Maternal and neonatal outcomes of pregnant women with COVID-19 pneumonia: a case-control study. The ongoing epidemics of coronavirus disease 2019 (COVID-19) have caused serious concerns about its potential adverse effects on pregnancy. There are limited data on maternal and neonatal outcomes of pregnant women with COVID-19 pneumonia.We conducted a case-control study to compare clinical characteristics, maternal and neonatal outcomes of pregnant women with and without COVID-19 pneumonia.During (...) and none developed severe neonatal complications.Severe maternal and neonatal complications were not observed in pregnant women with COVID-19 pneumonia who had vaginal delivery or caesarean section. Mild respiratory symptoms of pregnant women with COVID-19 pneumonia highlight the need of effective screening on admission.© The Author(s) 2020. Published by Oxford University Press for the Infectious Diseases Society of America. All rights reserved. For permissions, e-mail: journals.permissions@oup.com.

2020 Clinical Infectious Diseases

14. Clinical features and obstetric and neonatal outcomes of pregnant patients with COVID-19 in Wuhan, China: a retrospective, single-centre, descriptive study. Full Text available with Trip Pro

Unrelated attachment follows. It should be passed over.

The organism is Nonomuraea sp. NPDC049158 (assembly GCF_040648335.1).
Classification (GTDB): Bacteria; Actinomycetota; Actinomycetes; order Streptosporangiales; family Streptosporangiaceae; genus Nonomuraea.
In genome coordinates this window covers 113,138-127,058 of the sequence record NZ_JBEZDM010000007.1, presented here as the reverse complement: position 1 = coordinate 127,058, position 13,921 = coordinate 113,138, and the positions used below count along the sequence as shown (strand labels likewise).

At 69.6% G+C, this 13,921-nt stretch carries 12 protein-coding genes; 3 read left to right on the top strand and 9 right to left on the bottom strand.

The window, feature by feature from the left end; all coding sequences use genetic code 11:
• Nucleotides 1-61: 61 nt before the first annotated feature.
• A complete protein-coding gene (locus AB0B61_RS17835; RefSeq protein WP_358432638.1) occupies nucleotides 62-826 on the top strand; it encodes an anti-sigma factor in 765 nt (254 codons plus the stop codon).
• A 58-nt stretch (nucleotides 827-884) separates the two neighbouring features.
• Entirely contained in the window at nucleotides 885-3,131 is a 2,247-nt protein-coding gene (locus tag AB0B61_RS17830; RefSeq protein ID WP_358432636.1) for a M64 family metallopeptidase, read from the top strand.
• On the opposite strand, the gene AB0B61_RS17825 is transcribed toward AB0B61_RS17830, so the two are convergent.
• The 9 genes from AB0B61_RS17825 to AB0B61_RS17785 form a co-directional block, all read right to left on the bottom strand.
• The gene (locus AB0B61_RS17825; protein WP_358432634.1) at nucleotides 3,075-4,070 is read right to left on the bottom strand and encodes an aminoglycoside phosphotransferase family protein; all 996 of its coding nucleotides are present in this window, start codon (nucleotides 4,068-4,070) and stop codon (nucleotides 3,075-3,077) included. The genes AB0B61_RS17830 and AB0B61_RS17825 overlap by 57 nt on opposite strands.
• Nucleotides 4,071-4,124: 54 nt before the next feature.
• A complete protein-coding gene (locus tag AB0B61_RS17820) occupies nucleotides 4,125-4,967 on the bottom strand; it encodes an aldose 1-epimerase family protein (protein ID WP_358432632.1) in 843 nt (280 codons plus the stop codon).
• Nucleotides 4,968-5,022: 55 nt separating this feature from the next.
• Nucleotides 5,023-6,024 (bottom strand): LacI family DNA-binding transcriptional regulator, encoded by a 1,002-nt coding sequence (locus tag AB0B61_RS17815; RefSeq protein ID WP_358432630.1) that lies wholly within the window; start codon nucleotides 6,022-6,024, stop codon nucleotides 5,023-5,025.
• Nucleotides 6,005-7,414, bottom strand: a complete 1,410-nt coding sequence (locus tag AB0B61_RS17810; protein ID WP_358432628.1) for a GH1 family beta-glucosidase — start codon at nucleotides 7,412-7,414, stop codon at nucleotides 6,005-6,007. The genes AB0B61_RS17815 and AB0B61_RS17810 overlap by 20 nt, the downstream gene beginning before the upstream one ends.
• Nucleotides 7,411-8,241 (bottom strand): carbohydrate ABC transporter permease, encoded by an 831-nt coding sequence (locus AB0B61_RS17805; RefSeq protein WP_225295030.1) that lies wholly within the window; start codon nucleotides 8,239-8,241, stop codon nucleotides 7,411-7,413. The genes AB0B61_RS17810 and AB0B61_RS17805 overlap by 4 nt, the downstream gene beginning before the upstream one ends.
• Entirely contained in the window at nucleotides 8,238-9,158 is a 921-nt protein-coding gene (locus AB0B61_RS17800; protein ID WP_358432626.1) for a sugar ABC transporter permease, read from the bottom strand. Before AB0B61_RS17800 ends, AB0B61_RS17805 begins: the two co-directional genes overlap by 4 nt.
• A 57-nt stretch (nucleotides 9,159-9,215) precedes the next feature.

Clinical features and obstetric and neonatal outcomes of pregnant patients with COVID-19 in Wuhan, China: a retrospective, single-centre, descriptive study. In December, 2019, coronavirus disease 2019 (COVID-19) caused by severe acute respiratory syndrome coronavirus 2 (SARS-CoV-2) emerged in Wuhan, China. The number of affected pregnant women is increasing, but scarce information is available about the clinical features of COVID-19 in pregnancy. This study aimed to clarify the clinical (...) neonate was infected with SARS-CoV-2 36 h after birth.The maternal, fetal, and neonatal outcomes of patients who were infected in late pregnancy appeared very good, and these outcomes were achieved with intensive, active management that might be the best practice in the absence of more robust data. The clinical characteristics of these patients with COVID-19 during pregnancy were similar to those of non-pregnant adults with COVID-19 that have been reported in the literature.National Natural Science